EDITORIAL: Stealing clients is dangerous game

The Atlanta PR agency community is in a state of disarray as Tony DeMartino, CEO of the local Cohn & Wolfe office, has taken ten of his staff and headed off to start a new agency (see PRWeek, January 8 and article on opposite page). Cohn & Wolfe CEO Stephen Aiello has fired off lawsuits accusing DeMartino of soliciting Cohn & Wolfe clients and staff. DeMartino has reacted in a novel fashion by invoking Georgia law, which, he claims, allows him to dodge any non-compete or non-solicitation agreements.

The Atlanta PR agency community is in a state of disarray as Tony DeMartino, CEO of the local Cohn & Wolfe office, has taken ten of his staff and headed off to start a new agency (see PRWeek, January 8 and article on opposite page). Cohn & Wolfe CEO Stephen Aiello has fired off lawsuits accusing DeMartino of soliciting Cohn & Wolfe clients and staff. DeMartino has reacted in a novel fashion by invoking Georgia law, which, he claims, allows him to dodge any non-compete or non-solicitation agreements.

The Atlanta PR agency community is in a state of disarray as Tony DeMartino, CEO of the local Cohn & Wolfe office, has taken ten of his staff and headed off to start a new agency (see PRWeek, January 8 and article on opposite page). Cohn & Wolfe CEO Stephen Aiello has fired off lawsuits accusing DeMartino of soliciting Cohn & Wolfe clients and staff. DeMartino has reacted in a novel fashion by invoking Georgia law, which, he claims, allows him to dodge any non-compete or non-solicitation agreements.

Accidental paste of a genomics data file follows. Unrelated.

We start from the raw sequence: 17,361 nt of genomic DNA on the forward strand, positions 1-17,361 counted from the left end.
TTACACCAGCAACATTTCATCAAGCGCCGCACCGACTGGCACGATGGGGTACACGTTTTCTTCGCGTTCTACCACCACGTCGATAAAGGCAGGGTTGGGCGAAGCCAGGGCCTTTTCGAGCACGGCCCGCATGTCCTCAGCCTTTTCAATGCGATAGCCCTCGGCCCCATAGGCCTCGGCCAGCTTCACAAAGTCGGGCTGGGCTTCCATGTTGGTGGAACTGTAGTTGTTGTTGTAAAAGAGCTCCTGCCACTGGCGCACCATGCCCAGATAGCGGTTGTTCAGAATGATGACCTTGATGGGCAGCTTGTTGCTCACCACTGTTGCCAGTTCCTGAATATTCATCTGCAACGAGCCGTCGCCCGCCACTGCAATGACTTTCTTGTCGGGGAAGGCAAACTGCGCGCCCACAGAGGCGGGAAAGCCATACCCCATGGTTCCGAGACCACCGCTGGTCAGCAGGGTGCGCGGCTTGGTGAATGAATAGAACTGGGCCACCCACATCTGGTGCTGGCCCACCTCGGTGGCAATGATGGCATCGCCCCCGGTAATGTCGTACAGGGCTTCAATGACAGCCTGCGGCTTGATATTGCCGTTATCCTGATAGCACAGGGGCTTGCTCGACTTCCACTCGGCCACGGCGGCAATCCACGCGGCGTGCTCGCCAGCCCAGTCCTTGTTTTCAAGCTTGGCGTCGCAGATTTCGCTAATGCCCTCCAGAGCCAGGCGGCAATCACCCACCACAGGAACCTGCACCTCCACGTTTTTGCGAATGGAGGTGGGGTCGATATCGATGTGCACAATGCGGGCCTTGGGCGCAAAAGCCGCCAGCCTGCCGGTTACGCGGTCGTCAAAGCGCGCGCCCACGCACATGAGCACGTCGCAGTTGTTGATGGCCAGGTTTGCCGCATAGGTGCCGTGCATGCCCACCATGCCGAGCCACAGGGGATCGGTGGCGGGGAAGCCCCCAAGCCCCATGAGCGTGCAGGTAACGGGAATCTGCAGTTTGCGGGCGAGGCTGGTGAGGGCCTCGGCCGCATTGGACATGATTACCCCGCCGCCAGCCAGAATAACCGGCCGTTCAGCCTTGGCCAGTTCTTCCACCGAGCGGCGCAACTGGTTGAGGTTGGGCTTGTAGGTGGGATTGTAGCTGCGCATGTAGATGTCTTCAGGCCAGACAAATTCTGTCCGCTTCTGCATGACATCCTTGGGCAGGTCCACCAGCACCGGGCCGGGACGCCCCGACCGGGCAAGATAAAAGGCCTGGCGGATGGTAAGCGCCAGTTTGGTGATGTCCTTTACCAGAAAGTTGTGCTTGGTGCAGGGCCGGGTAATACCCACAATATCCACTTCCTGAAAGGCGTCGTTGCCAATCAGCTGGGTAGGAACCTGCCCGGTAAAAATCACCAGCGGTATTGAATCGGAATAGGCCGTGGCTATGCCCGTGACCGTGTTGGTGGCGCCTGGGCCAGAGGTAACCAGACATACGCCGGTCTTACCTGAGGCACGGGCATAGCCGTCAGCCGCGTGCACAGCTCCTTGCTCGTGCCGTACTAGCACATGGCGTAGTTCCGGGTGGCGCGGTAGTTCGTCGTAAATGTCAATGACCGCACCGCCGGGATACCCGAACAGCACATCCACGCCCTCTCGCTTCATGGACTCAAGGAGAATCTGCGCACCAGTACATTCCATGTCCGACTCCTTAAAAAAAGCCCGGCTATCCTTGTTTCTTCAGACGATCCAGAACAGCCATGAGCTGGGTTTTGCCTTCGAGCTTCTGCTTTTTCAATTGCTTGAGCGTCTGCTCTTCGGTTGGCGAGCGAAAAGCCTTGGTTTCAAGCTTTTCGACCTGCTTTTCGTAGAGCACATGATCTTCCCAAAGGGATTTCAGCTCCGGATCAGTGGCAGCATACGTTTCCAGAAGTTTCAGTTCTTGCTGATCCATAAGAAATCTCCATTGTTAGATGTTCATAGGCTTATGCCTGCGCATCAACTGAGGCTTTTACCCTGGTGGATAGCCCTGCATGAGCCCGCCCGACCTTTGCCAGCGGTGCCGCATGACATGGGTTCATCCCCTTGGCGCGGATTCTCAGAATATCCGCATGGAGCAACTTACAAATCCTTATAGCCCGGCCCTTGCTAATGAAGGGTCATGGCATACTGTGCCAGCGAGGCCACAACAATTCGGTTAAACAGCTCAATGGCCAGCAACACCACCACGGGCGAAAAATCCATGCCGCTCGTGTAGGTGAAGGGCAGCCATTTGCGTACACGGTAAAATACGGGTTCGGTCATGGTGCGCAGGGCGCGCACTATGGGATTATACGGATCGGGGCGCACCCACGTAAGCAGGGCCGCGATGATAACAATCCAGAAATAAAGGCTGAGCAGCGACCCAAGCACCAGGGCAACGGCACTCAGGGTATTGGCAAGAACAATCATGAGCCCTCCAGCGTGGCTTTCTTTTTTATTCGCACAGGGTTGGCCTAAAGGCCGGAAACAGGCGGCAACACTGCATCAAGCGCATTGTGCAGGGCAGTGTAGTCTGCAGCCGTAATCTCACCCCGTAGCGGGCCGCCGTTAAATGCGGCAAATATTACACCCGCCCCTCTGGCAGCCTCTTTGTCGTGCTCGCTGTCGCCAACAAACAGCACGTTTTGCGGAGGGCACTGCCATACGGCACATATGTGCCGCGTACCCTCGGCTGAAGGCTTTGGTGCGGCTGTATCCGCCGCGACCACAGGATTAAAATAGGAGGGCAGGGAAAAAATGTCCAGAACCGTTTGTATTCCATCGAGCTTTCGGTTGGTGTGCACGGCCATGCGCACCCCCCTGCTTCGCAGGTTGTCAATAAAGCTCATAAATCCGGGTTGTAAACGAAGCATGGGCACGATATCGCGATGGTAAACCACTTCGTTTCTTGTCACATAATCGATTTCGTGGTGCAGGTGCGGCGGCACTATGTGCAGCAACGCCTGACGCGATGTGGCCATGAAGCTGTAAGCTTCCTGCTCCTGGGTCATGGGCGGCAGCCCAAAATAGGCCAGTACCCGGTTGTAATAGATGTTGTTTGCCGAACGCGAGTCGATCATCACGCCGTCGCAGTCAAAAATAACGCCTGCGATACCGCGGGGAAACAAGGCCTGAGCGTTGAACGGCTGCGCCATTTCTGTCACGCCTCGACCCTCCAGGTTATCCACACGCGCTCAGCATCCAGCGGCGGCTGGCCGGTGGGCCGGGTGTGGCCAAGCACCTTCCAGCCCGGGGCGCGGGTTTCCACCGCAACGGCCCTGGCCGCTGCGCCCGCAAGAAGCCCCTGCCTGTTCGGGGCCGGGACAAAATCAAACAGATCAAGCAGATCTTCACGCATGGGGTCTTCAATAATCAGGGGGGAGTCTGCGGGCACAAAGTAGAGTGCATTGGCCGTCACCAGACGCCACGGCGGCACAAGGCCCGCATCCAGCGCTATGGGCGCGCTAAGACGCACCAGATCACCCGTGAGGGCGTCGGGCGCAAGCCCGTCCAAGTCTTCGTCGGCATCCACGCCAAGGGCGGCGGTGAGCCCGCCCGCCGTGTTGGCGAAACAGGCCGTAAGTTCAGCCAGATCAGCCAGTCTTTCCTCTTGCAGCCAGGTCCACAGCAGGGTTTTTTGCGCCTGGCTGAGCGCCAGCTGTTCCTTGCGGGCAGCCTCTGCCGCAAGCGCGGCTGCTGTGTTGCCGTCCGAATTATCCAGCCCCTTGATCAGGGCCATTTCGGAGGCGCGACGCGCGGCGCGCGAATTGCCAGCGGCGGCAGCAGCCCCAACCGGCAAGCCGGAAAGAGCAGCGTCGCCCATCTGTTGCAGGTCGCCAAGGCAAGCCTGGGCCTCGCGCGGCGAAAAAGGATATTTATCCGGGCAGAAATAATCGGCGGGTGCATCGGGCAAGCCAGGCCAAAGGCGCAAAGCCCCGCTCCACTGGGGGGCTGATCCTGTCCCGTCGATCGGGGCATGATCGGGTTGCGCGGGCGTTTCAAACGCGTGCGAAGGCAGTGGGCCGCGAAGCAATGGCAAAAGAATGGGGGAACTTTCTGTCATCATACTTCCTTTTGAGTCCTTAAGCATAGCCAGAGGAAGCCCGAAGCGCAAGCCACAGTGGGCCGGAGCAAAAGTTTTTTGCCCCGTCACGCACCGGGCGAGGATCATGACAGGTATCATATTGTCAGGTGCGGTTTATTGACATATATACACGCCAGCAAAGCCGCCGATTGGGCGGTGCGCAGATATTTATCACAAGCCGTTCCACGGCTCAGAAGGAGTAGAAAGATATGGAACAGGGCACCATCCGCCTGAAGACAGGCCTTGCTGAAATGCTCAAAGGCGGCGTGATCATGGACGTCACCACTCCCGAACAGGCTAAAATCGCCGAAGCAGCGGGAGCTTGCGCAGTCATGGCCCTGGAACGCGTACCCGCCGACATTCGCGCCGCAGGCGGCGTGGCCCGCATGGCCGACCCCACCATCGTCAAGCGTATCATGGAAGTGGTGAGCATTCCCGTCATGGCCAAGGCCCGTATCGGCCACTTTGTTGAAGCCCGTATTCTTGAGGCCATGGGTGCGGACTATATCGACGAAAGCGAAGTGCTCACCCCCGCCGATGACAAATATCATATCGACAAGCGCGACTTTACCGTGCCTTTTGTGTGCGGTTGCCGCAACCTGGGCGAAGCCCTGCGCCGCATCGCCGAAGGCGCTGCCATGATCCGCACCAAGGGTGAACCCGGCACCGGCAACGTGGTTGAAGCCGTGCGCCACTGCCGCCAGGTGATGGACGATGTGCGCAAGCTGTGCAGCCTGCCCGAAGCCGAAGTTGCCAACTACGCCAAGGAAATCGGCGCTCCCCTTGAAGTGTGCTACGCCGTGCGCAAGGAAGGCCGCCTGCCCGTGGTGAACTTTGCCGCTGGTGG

The spat has aroused strong emotions down south, where a gentleman's agreement still means something. It also emerges that in November, DeMartino told Chick-Fil-A, a Cohn & Wolfe client for 17 years, that the account wasn't deserving of a dedicated team. Unsurprisingly, Chick-Fil-A walked - straight back to old contact Bob Cohn, who now runs agency 360. Other clients - including Coca-Cola and BellSouth - must be similarly concerned by the upheaval.

Contrary to some of the more hysterical comments that have been flying around, we're sure DeMartino will work in that town again. Breakaways in PR firms are always going to happen when people are the only asset.

But for how long is it decent to sit behind your desk at an agency, drawing a salary while plotting your glorious exit? And in an industry where honor and integrity are paramount for clients, how does it look when so many senior staff walk off with the office keys?





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